Flat Taxes vs. Federalism
Three of our top Republican contenders have taken up a suicidal lament: “Half the people pay no taxes! ” This is not only bad politics for the general election; it is bad policy – if you believe in federalism. I, for one, want to see Obama out of office and the federal government sticking to federal functions. And so I implore our standard bearers, and those who echo their talking points, to reconsider the theme.
The rich – even if you dilute the term to include country doctors and lawyers – are a minority. You need majorities to win elections. Duh! Are we the party of free markets and smaller government? Or are we merely the party of the upper class as the Democrats claim?
True, half the country pays no federal income tax, but we have plenty of other ways to tax the poor: sales taxes, payroll taxes, property taxes, gasoline taxes, cigarette taxes, state lotteries… Taxing the poor is easy. Even the states can do it. It’s the rich who have the lawyers, accountants and tax shelters.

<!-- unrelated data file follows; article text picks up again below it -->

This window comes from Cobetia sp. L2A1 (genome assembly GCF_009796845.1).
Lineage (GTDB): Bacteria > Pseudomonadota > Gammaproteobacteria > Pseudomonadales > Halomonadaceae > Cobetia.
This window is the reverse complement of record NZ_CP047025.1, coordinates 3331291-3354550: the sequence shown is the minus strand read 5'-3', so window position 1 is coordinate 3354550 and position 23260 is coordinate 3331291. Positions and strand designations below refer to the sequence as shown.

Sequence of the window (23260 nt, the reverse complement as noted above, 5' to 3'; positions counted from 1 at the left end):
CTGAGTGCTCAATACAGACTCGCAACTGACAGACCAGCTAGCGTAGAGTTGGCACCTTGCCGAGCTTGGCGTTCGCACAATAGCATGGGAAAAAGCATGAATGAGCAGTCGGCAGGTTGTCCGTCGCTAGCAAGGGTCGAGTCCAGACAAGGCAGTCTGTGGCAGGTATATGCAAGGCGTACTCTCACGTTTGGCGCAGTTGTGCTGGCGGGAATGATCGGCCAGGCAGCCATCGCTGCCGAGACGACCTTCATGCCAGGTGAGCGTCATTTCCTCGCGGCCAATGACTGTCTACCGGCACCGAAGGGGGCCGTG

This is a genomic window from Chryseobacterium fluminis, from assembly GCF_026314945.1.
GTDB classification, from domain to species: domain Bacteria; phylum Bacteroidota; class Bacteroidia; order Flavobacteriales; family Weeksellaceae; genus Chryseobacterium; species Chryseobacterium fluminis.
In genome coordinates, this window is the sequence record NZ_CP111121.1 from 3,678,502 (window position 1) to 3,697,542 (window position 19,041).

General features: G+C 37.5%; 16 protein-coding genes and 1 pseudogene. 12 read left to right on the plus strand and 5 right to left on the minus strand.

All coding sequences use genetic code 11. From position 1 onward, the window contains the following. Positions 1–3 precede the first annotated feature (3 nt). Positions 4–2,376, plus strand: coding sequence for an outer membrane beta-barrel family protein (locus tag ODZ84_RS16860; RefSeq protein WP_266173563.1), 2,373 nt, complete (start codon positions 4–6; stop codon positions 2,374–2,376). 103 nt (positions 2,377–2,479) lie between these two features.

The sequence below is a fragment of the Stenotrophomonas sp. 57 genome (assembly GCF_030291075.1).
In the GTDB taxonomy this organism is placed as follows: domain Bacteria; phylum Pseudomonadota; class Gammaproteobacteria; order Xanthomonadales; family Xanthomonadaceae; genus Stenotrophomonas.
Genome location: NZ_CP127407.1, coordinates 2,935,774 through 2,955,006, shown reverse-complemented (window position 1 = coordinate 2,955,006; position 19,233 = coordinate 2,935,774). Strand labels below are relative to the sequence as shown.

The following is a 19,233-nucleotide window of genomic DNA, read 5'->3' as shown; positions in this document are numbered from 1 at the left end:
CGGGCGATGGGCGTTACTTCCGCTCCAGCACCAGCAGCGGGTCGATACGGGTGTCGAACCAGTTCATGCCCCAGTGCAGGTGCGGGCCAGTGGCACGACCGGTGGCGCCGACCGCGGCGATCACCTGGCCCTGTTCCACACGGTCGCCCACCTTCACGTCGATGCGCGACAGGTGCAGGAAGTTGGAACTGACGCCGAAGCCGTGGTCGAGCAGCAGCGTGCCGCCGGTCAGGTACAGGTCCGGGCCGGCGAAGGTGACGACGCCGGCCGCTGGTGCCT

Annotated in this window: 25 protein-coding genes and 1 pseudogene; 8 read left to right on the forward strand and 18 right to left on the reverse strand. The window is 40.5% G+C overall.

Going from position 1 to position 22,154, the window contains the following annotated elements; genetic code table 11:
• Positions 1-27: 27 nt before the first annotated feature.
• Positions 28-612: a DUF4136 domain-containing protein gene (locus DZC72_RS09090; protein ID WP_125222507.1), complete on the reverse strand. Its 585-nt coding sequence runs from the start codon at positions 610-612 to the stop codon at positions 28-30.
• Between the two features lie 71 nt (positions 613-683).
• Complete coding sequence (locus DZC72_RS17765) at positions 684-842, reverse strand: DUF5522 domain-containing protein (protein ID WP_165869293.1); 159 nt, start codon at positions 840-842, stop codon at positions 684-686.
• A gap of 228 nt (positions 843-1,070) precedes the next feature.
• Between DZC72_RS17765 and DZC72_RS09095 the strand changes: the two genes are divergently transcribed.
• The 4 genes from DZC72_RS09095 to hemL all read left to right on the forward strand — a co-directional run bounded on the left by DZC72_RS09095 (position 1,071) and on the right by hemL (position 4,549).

Federalism requires progressive taxation at the federal level. As I said before, taxing the poor and middle classes is easy. The states can do it! The rich, especially the idle rich, can change venues to escape taxation, not to mention buy off state legislators to gain special tax breaks. On the other hand, changing countries is still a challenge. As a whole the United States remains a good place to become and be rich. The federal government can still shake them down for spare change. If the federal government were to go back to a more progressive tax system, we could eliminate a host of federal programs which go through the states. Let the states fund themselves through their own not-so-progressive tax systems. Let the states and/or localities fund schools, police and transportation infrastructure. We can even get rid of block grants – which never stay free of strings anyway.
Some of you might object that going to progressive federal taxes would complicate the tax code further or get us past the Laffer Curve maximum. Hah! If we merged the payroll and income taxes together and had a single per citizen deduction (or rebate), we could have a single marginal rate from tomato picker to cardiologist. As for the Laffer Curve, all we need to do is plug the most gaping loopholes, such as the lower rate for capital gains and dividends, and leave income rates where they are – below the rates from end of Reagan’s first term.
With a progressive federal tax system we can put an end to federal patronage and stimulus packages, reinvigorate our fifty laboratories of democracy and make Warren Buffet happy.